Armed police patrol Scots streets after Westminster attack
The number of armed police officers patrolling Scotland's streets has been increased in the wake of the Westminster terror attack.
Police Scotland's deputy chief constable Johnny Gwynne said the force's armed presence had been increased substantially overnight.
He told BBC Radio Scotland that they were part of an increased overall police presence in major cities.
Officers were deployed to "keep the streets of Scotland safe", he said.
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Shortly after the attack on Wednesday, Nicola Sturgeon said there was "no intelligence of any risk to Scotland".
Speaking on Good Morning Scotland, Mr Gwynne said Police Scotland had been "closely engaged" with Metropolitan Police since the attack happened.
"We have well practised plans in place to increase security around the country when things like this happen and those were put in place within minutes of the incident happening yesterday," he added.
"Members of the public will have seen an increased police presence particularly around our major conurbations yesterday afternoon, through the evening and again this morning as Scotland travels to work.
"That's what you would expect to see. Within that we have officers who have armed capability. Regrettably in the world we live in today that's something that we need to put in place and there's a substantial armed presence on the streets this morning, not just in Scotland but elsewhere."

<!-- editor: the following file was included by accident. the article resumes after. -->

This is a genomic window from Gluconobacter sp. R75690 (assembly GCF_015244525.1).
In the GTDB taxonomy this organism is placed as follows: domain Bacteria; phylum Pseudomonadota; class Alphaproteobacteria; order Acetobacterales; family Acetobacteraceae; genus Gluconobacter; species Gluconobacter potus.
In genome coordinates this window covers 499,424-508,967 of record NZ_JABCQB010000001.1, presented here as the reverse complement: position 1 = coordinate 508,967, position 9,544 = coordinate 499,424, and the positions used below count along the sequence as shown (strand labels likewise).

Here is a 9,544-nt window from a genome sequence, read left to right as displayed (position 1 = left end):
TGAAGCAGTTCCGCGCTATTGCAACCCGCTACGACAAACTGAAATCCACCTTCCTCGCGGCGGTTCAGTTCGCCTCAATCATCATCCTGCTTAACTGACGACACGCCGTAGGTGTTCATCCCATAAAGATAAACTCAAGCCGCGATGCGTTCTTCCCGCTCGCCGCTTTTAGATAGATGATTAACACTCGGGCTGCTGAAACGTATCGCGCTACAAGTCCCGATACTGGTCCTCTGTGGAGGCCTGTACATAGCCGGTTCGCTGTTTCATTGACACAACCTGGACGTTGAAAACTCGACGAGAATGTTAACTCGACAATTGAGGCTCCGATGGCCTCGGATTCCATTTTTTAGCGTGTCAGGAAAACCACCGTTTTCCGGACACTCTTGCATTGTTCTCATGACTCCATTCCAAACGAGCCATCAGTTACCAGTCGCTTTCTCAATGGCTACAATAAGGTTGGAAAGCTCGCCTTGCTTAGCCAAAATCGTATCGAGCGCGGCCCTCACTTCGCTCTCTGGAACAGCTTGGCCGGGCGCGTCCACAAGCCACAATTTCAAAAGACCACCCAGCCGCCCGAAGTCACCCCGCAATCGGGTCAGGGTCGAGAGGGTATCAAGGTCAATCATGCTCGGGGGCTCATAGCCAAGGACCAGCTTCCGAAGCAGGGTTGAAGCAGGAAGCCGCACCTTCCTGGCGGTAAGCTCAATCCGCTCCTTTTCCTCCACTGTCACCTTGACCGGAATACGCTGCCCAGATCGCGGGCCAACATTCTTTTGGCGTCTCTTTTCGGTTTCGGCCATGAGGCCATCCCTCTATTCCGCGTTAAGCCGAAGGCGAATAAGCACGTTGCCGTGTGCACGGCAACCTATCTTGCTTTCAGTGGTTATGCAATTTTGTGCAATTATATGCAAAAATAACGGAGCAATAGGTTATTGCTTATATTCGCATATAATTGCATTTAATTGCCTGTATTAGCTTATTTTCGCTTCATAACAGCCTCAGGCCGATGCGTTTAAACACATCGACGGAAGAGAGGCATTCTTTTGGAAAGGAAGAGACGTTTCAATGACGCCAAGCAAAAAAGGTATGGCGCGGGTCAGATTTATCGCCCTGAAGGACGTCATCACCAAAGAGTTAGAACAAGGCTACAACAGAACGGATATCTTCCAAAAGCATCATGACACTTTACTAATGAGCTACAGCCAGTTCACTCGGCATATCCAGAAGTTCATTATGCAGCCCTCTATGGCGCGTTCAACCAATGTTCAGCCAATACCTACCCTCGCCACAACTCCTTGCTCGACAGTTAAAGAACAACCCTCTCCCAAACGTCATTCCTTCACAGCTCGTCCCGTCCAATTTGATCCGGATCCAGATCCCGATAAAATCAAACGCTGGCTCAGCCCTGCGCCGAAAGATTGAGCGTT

He said he was unable to say exactly how many armed officers had been deployed.
But he added: "There's been a substantial uplift in armed officers overnight to make sure that we keep the streets of Scotland safe, that we keep the people of Scotland safe, the businesses in Scotland safe, on an ongoing basis."
He said officers were able to respond quickly following news of the London attack.
"I'm really grateful that yesterday officers and police staff from across the country dropped everything to ensure that literally within minutes - even before I'd asked the question - we had the right people in the right place, or moving to the right place, whether that was Edinburgh, Glasgow or other major cities to keep citizens safe right across this country," he added.
Mr Gwynne said there was a "hard core" of armed officers in Police Scotland and within that there were extra specialists.
Flags at half mast
"On top of that, we were able to move substantial numbers of unarmed staff for a high profile uniform presence right across the country," he said.
"So you may have noticed that this morning as you've driven into work or maybe as you've travelled by train through our major train stations, particularly in Edinburgh, Glasgow and Aberdeen."
The officer also paid tribute to PC Keith Palmer, who died in the attack at Westminster.
He said: "Keith Palmer lost his life standing between us and harm yesterday and a number of other members of the public either lost their life or were hurt. Keith paid the ultimate sacrifice.
"You will notice across the police estate flags at half mast this morning and I know that colleagues here, their thoughts are with Keith's family this morning. "